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Growing out of poverty: Nebraska’s UMÓⁿHOⁿ Nation school featured in new Omaha museum

May 18, 2023

Article originally published by Midwest Messenger author Amy Hadachek.
View original story here(opens in a new tab).

When Nebraska students fraught with poverty and hunger got the chance to turn their lives around and grow a huge vegetable garden for their tribal community, the story from UMÓⁿHOⁿ Nation Public School in Macy, Nebraska, was documented through an exhibit at the new Kiewit Luminarium in Omaha, which opened to the public April 15.

Awareness grew from the ground up, when dismayed to learn that his students from a tribal nation community often came to school hungry, Ricardo Ariza, Jobs for America’s Graduates (JAG) career specialist at UMÓⁿHOⁿ Nation Public School, helped arrange free and reduced breakfast and lunches for the kids.

After assessing strengths and weaknesses in their community, a high level of heart disease, diabetes, obesity and drug addictions was revealed. The students and Ariza started talking about what they could do about it.

Backed by support from their school and JAG, Ariza, and Suzi French, UMÓⁿHOⁿ Nation Farm-to-School director, created a garden that blossomed into 10,000 vegetable crops including Indian corn, tomatoes, onions and other vegetables.

A California film crew traveled to Macy to shoot the video about how the students growing plants and creating economic development in their community. The video features French, the students, the fantastic program, and how they’re learning to sustainably grow vegetables, said Chris Stratman, community engagement manager for Kiewit Luminarium.

It’s already made an impact, he said.

“As I looked at the UMÓⁿHOⁿ Nation exhibit here, there was a woman with two kids taking pictures of their exhibit. She was part of the UMÓⁿHOⁿ tribe, but never saw her native flag flown outside of the tribal area. That was kind of a telling moment,” Stratman said.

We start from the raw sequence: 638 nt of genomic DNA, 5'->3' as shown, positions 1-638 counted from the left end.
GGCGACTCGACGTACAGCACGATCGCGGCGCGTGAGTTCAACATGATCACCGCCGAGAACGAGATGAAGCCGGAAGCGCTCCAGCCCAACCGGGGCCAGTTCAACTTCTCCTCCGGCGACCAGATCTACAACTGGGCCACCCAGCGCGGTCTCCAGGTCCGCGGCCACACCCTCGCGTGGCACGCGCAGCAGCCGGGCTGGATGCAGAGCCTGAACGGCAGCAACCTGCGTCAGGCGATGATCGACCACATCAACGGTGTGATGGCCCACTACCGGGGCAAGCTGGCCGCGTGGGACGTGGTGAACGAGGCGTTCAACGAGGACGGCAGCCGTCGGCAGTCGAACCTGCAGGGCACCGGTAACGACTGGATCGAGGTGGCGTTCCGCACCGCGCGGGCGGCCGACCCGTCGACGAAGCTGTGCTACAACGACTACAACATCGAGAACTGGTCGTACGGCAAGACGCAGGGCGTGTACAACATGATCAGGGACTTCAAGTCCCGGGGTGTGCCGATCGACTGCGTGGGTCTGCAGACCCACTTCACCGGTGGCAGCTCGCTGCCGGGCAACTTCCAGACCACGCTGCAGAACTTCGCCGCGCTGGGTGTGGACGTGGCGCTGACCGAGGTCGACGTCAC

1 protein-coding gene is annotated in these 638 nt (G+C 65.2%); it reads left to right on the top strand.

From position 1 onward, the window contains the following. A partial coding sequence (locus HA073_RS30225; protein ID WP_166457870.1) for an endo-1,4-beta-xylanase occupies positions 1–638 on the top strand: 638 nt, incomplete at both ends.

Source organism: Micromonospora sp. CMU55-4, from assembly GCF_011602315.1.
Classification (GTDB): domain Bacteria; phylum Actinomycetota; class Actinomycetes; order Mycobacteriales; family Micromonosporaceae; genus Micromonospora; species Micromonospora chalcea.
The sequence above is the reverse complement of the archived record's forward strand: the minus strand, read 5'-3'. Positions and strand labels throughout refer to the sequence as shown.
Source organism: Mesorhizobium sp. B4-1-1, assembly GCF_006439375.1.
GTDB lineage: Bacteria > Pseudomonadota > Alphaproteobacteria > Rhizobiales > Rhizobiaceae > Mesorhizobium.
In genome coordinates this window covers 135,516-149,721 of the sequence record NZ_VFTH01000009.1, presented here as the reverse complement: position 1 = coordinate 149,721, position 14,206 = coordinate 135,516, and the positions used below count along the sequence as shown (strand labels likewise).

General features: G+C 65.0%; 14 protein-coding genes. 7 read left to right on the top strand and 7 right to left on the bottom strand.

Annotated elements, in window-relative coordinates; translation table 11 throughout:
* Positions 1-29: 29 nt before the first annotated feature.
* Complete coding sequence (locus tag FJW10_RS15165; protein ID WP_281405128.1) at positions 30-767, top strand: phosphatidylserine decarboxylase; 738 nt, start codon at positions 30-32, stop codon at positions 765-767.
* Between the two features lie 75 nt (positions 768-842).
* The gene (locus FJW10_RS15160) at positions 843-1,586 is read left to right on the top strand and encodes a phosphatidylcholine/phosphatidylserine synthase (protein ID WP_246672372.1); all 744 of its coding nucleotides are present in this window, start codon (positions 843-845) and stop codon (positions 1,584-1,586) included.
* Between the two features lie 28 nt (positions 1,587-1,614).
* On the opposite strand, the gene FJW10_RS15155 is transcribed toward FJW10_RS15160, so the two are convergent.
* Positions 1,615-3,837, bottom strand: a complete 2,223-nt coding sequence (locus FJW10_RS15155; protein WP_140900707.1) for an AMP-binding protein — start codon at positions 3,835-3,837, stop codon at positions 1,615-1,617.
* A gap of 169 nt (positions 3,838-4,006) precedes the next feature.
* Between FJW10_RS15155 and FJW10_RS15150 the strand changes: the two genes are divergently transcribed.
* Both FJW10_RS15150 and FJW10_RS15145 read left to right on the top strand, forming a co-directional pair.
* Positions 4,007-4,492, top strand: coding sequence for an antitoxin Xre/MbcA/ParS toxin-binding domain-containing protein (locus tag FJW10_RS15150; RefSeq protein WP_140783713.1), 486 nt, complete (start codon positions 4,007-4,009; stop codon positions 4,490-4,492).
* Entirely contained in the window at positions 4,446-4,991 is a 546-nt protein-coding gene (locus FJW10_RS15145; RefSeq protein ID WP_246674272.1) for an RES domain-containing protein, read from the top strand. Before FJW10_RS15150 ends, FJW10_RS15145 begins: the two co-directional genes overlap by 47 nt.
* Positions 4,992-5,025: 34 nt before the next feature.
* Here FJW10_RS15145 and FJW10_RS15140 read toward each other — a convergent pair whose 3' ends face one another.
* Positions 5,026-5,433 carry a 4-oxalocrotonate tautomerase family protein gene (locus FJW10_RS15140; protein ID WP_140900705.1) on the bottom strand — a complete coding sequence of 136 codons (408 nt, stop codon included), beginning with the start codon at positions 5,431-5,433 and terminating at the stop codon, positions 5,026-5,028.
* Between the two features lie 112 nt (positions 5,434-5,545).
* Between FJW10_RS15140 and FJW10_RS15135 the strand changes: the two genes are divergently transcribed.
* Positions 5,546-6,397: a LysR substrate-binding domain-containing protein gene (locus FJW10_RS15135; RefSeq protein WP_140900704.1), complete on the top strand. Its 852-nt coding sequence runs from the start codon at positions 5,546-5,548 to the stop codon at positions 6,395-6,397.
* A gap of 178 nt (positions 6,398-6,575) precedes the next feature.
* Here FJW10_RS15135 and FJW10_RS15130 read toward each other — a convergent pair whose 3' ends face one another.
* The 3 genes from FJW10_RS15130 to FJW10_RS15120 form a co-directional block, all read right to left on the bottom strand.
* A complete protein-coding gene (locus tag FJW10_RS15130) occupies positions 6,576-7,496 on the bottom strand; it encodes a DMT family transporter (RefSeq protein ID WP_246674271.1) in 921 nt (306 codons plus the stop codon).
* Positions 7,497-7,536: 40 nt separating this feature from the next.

Kiewit invited the UMÓⁿHOⁿ school to visit before the exhibit was revealed to the general public. Teachers brought 25 students to view the exhibit floor.

“The documentary is powerful in highlighting significant parts of a complex story where the voice of our youth, vision, tradition, UMÓⁿHOⁿ culture and hope seize the day,” Ariza said.

Students were encouraged to provide feedback about their exhibit.

“I love how our project helps our community and the elders,” said Teia Saunsoci, a student from UMÓⁿHOⁿ Nation Public School.

“I am happy that I decided to visit the Luminarium because this is a pretty cool place,” said Travis Phillips, another UMÓⁿHOⁿ student.

Their school therapist captured the ambiance surrounding the students’ visit.

“Our kiddos are being recognized for all of their hard work, and this makes me feel very proud,” said Kari Bappe, UMÓⁿHOⁿ Nation School Psychologist.

Seeing the documentary had a profound impact on Kiewit staff, too.

“I get goosebumps, just remembering it – the teachers, the administrators, Ricardo and Suzi and having the culture highlighted in such a positive way,” Stratman said. “It was exciting to offer, and it meant a lot to them.”

Before Kiewit opened, its team met with groups who work specifically with populations who have been excluded. The Kiewit organization focuses on being accessible in an elusive space for people of color, and indigenous people. It has worked extensively with other groups, including the Latino Center of the Midlands, and Girls Inc., which is a non-profit working with African-American girls.

The Kiewit is a new 82,000-square-foot museum that features many other exhibits, including one displaying seeds native to the region in English, Spanish and in the UMÓⁿHOⁿ language, as well.

Meanwhile, UMÓⁿHOⁿ students are excited for more growth this summer.

Their school superintendent hired 18 teachers to work with them this summer on an almost one-to-one basis. They’ll have lessons on drone technology, culinary arts, how-to run meetings and more.

Through an agreement with the Nebraska Department of Labor, Ariza and French will teach students this summer about farming, including planting, hoeing and watering crops, and growing sweet corn and Indian corn. They’re also hoping to have a farm and field safety day this summer.

For the future, they hope to eventually build a $1 million food processing facility to can vegetables.